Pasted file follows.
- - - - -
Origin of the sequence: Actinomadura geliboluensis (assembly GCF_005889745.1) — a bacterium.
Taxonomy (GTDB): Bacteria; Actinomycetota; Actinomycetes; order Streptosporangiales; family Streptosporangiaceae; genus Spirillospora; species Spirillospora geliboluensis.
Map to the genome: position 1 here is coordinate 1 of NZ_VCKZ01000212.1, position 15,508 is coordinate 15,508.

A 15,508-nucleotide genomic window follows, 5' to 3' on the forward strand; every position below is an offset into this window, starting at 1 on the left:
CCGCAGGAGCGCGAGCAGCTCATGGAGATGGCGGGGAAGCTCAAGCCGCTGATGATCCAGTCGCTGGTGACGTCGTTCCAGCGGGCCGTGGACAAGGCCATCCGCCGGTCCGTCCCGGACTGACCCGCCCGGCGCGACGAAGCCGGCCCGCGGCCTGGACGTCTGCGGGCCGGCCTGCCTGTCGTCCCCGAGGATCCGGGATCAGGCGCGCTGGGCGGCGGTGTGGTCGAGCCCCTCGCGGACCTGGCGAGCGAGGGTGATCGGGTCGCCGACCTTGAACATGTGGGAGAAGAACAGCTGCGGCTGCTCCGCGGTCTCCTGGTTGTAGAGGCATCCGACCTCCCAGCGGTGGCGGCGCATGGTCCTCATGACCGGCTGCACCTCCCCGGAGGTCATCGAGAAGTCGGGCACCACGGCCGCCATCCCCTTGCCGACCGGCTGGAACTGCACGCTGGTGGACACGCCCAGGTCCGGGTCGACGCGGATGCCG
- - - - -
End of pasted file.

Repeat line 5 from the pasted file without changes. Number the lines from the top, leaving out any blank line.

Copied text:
CCGCAGGAGCGCGAGCAGCTCATGGAGATGGCGGGGAAGCTCAAGCCGCTGATGATCCAGTCGCTGGTGACGTCGTTCCAGCGGGCCGTGGACAAGGCCATCCGCCGGTCCGTCCCGGACTGACCCGCCCGGCGCGACGAAGCCGGCCCGCGGCCTGGACGTCTGCGGGCCGGCCTGCCTGTCGTCCCCGAGGATCCGGGATCAGGCGCGCTGGGCGGCGGTGTGGTCGAGCCCCTCGCGGACCTGGCGAGCGAGGGTGATCGGGTCGCCGACCTTGAACATGTGGGAGAAGAACAGCTGCGGCTGCTCCGCGGTCTCCTGGTTGTAGAGGCATCCGACCTCCCAGCGGTGGCGGCGCATGGTCCTCATGACCGGCTGCACCTCCCCGGAGGTCATCGAGAAGTCGGGCACCACGGCCGCCATCCCCTTGCCGACCGGCTGGAACTGCACGCTGGTGGACACGCCCAGGTCCGGGTCGACGCGGATGCCG